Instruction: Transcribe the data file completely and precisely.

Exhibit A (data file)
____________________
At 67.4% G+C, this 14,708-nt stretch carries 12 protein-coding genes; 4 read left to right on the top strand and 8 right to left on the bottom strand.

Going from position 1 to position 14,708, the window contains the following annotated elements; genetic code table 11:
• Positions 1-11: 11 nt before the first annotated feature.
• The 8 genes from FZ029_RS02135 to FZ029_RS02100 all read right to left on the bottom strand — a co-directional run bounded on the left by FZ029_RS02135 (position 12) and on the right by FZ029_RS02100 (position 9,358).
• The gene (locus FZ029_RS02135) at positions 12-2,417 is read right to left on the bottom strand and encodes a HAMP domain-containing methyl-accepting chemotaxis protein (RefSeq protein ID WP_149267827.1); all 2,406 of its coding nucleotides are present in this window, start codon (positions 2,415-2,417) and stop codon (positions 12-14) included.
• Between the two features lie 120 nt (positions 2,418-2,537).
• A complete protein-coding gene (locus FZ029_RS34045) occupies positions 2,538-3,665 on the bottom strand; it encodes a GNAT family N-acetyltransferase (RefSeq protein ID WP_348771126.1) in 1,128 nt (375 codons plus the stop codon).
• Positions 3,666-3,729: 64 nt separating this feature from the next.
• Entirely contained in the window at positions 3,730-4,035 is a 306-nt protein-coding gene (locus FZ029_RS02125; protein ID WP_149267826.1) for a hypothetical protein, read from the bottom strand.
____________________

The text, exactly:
At 67.4% G+C, this 14,708-nt stretch carries 12 protein-coding genes; 4 read left to right on the top strand and 8 right to left on the bottom strand.

Going from position 1 to position 14,708, the window contains the following annotated elements; genetic code table 11:
• Positions 1-11: 11 nt before the first annotated feature.
• The 8 genes from FZ029_RS02135 to FZ029_RS02100 all read right to left on the bottom strand — a co-directional run bounded on the left by FZ029_RS02135 (position 12) and on the right by FZ029_RS02100 (position 9,358).
• The gene (locus FZ029_RS02135) at positions 12-2,417 is read right to left on the bottom strand and encodes a HAMP domain-containing methyl-accepting chemotaxis protein (RefSeq protein ID WP_149267827.1); all 2,406 of its coding nucleotides are present in this window, start codon (positions 2,415-2,417) and stop codon (positions 12-14) included.
• Between the two features lie 120 nt (positions 2,418-2,537).
• A complete protein-coding gene (locus FZ029_RS34045) occupies positions 2,538-3,665 on the bottom strand; it encodes a GNAT family N-acetyltransferase (RefSeq protein ID WP_348771126.1) in 1,128 nt (375 codons plus the stop codon).
• Positions 3,666-3,729: 64 nt separating this feature from the next.
• Entirely contained in the window at positions 3,730-4,035 is a 306-nt protein-coding gene (locus FZ029_RS02125; protein ID WP_149267826.1) for a hypothetical protein, read from the bottom strand.